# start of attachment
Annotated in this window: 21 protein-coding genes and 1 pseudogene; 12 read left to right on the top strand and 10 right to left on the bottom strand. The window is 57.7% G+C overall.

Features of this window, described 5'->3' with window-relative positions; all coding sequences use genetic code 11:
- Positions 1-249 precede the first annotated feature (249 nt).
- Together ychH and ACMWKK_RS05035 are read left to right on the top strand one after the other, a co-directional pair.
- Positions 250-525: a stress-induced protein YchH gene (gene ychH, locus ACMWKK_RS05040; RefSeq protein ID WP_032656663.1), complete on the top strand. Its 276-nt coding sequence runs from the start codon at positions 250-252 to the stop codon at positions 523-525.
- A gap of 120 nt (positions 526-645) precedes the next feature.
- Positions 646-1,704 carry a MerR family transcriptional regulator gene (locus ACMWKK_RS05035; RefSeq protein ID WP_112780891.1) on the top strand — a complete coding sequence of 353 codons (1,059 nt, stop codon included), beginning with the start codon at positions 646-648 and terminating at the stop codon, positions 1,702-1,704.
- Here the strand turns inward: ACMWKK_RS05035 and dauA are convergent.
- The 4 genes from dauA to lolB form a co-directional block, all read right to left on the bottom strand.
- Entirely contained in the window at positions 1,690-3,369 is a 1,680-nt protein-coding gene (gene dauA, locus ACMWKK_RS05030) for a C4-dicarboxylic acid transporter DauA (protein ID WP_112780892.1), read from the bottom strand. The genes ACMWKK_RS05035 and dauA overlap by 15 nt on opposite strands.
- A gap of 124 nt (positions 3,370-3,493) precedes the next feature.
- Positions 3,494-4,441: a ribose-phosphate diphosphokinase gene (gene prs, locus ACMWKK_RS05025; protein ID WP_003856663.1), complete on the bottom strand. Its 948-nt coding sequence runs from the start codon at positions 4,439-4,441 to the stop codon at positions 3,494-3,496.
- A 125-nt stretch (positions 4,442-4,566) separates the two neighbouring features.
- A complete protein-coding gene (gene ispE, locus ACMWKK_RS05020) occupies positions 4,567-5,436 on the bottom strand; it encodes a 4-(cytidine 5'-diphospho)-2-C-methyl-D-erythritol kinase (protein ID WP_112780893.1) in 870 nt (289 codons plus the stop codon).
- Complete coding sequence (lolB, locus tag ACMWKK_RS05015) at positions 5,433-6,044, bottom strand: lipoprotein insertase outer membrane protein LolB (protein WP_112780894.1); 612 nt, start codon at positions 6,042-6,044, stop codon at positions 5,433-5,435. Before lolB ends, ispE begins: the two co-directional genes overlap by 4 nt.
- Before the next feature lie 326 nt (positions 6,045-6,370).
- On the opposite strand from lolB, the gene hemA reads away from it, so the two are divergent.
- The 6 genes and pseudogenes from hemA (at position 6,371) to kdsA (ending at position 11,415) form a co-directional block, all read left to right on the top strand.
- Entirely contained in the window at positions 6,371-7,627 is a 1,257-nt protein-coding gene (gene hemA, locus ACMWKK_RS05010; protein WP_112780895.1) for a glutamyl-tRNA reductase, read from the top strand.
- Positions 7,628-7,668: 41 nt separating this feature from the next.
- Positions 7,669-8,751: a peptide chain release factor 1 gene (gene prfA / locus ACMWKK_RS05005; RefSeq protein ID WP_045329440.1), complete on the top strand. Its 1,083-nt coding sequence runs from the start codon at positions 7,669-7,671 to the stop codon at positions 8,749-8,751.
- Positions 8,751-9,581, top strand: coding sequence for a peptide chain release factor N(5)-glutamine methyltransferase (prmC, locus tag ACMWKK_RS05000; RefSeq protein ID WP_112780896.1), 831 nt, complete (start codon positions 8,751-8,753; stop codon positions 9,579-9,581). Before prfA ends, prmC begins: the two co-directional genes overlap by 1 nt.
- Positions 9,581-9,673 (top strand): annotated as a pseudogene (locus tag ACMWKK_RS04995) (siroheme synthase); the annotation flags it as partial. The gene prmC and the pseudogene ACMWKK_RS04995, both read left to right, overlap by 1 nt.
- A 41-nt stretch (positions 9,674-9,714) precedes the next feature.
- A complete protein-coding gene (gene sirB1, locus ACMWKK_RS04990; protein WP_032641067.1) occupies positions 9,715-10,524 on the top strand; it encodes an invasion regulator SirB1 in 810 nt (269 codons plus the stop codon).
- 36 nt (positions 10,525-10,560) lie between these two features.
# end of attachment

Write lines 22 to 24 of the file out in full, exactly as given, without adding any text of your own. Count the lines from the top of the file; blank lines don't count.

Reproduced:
- Positions 8,751-9,581, top strand: coding sequence for a peptide chain release factor N(5)-glutamine methyltransferase (prmC, locus tag ACMWKK_RS05000; RefSeq protein ID WP_112780896.1), 831 nt, complete (start codon positions 8,751-8,753; stop codon positions 9,579-9,581). Before prfA ends, prmC begins: the two co-directional genes overlap by 1 nt.
- Positions 9,581-9,673 (top strand): annotated as a pseudogene (locus tag ACMWKK_RS04995) (siroheme synthase); the annotation flags it as partial. The gene prmC and the pseudogene ACMWKK_RS04995, both read left to right, overlap by 1 nt.
- A 41-nt stretch (positions 9,674-9,714) precedes the next feature.